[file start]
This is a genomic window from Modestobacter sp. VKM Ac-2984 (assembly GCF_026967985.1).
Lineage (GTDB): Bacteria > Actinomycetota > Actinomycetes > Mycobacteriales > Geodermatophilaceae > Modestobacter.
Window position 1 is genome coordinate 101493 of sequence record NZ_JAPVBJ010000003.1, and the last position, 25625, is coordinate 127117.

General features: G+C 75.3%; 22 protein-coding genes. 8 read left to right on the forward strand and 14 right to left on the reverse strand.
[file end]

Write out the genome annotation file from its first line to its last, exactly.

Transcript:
This is a genomic window from Modestobacter sp. VKM Ac-2984 (assembly GCF_026967985.1).
Lineage (GTDB): Bacteria > Actinomycetota > Actinomycetes > Mycobacteriales > Geodermatophilaceae > Modestobacter.
Window position 1 is genome coordinate 101493 of sequence record NZ_JAPVBJ010000003.1, and the last position, 25625, is coordinate 127117.

General features: G+C 75.3%; 22 protein-coding genes. 8 read left to right on the forward strand and 14 right to left on the reverse strand.